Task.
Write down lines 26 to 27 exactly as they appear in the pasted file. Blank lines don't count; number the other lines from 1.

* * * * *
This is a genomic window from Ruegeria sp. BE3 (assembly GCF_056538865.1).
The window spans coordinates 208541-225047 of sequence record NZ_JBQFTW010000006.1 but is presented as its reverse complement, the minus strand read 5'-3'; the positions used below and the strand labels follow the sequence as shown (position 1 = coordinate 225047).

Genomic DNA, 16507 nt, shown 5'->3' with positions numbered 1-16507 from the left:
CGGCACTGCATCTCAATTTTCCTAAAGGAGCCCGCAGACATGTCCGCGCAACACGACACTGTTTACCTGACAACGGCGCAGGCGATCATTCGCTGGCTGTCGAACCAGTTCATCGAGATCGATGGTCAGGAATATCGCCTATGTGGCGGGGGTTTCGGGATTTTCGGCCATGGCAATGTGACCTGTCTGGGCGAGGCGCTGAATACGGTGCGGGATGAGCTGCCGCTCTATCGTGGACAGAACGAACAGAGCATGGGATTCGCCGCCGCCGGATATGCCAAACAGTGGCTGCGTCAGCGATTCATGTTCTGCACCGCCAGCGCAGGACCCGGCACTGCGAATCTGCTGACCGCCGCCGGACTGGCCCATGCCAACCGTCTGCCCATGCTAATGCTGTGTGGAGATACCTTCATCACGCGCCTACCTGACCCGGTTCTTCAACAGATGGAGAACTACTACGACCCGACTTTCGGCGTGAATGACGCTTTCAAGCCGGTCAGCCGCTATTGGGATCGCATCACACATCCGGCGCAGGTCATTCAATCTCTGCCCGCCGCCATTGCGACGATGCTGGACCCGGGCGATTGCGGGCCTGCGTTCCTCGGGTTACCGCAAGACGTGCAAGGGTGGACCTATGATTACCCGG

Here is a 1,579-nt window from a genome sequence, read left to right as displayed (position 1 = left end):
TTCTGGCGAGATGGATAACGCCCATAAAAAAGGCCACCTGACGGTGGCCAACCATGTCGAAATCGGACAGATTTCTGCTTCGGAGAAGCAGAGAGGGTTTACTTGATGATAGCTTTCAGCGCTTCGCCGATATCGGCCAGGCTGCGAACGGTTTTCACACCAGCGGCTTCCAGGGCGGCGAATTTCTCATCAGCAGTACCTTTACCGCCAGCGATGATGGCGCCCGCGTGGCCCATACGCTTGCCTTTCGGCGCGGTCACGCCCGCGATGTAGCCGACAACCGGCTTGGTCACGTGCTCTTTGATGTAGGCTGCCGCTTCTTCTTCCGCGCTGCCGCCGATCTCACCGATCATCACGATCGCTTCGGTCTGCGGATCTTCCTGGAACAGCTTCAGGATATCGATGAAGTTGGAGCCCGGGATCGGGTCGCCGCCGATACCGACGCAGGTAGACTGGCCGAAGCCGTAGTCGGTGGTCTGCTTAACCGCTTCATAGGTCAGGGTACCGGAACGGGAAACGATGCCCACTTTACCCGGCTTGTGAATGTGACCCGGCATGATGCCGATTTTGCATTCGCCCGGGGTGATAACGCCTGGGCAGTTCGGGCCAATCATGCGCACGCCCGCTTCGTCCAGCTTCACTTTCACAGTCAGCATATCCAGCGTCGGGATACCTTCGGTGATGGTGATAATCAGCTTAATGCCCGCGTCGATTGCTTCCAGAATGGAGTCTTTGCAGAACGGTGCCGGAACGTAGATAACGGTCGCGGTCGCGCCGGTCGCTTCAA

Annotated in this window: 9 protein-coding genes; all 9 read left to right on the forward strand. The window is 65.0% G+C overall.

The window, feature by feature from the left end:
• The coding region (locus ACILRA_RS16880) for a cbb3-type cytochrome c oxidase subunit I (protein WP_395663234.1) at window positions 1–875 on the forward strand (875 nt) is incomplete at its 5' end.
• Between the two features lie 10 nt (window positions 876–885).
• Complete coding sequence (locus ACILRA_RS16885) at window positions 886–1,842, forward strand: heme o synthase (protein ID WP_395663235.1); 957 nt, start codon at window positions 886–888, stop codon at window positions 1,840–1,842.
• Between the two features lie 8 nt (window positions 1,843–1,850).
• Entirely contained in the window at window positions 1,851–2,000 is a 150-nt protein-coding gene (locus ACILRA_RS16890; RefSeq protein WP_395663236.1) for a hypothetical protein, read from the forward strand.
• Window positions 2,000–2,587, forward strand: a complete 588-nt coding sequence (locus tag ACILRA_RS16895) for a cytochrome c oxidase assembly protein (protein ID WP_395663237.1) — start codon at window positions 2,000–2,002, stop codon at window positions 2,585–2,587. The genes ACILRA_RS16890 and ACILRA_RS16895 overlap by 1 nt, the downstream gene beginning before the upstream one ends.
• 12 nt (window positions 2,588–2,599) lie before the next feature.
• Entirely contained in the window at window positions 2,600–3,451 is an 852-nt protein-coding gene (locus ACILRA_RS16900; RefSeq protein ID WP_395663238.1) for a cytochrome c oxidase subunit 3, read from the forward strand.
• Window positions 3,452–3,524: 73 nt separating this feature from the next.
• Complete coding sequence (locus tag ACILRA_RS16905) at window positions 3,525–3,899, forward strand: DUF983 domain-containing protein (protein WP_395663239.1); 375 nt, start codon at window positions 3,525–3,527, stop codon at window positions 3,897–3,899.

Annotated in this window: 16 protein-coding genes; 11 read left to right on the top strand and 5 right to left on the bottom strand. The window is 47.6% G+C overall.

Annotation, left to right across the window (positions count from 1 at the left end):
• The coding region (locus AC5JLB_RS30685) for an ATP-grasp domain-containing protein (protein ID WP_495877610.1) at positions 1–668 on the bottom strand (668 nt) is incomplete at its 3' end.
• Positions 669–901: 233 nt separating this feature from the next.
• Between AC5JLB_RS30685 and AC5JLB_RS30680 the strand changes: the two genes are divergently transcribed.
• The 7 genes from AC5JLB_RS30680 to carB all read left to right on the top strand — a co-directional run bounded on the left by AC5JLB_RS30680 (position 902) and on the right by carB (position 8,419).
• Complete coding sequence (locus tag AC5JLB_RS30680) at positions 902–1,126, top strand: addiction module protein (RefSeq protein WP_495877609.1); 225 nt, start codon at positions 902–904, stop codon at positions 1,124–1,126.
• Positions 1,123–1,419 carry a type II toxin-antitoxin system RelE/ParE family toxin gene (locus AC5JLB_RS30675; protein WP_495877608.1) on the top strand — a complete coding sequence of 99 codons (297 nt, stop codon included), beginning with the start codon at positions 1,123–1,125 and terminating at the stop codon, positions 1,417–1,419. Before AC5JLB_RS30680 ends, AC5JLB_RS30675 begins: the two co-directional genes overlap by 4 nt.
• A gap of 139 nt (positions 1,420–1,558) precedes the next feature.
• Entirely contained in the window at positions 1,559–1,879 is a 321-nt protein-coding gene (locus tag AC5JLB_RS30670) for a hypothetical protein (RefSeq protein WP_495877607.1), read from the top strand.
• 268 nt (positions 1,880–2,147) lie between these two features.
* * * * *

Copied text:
• Positions 1,123–1,419 carry a type II toxin-antitoxin system RelE/ParE family toxin gene (locus AC5JLB_RS30675; protein WP_495877608.1) on the top strand — a complete coding sequence of 99 codons (297 nt, stop codon included), beginning with the start codon at positions 1,123–1,125 and terminating at the stop codon, positions 1,417–1,419. Before AC5JLB_RS30680 ends, AC5JLB_RS30675 begins: the two co-directional genes overlap by 4 nt.
• A gap of 139 nt (positions 1,420–1,558) precedes the next feature.